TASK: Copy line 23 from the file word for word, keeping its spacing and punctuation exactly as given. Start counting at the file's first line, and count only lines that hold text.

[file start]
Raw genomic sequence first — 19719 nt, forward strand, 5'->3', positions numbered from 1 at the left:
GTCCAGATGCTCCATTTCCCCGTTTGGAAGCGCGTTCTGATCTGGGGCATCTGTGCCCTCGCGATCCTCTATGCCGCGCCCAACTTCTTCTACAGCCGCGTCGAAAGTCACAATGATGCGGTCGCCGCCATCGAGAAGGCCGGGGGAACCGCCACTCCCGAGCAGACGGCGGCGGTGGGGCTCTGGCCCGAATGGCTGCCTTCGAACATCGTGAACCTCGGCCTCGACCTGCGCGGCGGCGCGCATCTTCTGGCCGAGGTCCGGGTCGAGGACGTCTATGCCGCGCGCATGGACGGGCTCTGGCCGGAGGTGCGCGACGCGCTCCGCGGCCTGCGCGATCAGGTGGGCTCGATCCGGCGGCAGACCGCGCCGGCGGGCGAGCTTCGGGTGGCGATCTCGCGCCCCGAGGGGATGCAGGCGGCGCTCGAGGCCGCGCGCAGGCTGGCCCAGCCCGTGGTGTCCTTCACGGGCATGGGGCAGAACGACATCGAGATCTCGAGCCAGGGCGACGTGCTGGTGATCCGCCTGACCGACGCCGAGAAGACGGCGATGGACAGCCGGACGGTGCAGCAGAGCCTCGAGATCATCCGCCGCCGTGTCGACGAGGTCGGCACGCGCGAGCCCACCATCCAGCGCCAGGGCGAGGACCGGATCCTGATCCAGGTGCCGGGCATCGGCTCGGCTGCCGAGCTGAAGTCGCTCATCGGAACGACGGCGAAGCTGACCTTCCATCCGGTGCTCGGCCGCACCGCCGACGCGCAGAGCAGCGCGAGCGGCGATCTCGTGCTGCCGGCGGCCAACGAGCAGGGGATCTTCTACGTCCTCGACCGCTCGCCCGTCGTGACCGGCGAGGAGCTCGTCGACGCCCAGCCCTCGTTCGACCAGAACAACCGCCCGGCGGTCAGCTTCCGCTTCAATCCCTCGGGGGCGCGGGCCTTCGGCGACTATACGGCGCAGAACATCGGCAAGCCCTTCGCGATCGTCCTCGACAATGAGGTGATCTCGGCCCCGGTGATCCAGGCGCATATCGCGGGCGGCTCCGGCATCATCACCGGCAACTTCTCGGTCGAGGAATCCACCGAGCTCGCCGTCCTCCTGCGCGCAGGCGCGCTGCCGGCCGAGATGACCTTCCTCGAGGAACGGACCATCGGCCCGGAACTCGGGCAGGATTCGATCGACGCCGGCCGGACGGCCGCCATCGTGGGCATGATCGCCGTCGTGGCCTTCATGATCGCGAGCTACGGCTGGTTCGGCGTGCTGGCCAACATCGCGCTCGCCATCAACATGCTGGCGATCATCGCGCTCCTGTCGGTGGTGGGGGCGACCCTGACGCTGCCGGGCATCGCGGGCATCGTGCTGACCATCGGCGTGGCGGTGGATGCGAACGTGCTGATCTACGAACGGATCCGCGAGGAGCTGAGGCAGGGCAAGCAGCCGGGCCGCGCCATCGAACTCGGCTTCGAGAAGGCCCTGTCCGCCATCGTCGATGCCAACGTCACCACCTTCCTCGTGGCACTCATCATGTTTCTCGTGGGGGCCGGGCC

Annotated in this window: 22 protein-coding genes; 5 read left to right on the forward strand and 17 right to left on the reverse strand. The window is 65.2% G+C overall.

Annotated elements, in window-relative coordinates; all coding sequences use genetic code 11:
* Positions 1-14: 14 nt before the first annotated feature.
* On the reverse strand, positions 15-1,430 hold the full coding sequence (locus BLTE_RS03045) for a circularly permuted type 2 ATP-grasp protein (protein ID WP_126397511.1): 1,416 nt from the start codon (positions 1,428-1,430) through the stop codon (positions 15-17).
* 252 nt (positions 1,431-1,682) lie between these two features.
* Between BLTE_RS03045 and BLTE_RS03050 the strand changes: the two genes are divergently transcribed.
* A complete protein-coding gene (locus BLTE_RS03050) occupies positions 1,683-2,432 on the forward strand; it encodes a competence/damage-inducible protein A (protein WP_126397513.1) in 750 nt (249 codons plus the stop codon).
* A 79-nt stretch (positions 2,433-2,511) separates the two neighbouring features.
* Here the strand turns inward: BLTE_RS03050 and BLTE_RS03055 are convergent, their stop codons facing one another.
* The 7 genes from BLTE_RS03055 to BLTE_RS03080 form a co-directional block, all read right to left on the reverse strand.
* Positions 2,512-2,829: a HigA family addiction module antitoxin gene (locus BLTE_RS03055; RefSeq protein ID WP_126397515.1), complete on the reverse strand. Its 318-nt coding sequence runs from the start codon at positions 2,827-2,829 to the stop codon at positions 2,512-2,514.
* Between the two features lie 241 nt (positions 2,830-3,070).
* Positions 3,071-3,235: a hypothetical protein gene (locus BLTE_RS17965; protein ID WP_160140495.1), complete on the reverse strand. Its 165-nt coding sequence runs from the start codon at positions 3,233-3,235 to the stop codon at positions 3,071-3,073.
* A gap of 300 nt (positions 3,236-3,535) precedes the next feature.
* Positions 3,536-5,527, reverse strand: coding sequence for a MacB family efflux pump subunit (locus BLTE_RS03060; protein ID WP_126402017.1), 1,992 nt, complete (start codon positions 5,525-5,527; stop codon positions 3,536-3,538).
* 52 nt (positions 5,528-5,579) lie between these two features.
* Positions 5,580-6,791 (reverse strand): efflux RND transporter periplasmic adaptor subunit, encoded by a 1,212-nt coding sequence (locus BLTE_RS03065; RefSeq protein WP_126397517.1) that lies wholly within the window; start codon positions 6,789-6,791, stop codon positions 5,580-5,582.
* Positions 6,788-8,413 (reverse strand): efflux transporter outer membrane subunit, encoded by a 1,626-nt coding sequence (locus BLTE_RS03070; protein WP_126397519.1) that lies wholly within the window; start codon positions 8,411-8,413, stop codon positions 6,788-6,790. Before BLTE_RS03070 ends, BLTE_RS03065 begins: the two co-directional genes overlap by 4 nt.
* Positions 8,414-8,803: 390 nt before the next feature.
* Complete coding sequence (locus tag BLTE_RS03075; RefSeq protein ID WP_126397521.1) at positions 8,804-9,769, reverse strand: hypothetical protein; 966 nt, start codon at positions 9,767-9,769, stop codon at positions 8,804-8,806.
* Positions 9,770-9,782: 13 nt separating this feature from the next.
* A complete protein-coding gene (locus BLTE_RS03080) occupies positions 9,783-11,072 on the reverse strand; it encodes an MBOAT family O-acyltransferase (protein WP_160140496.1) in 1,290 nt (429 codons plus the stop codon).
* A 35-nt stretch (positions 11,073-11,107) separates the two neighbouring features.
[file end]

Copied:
* Positions 9,770-9,782: 13 nt separating this feature from the next.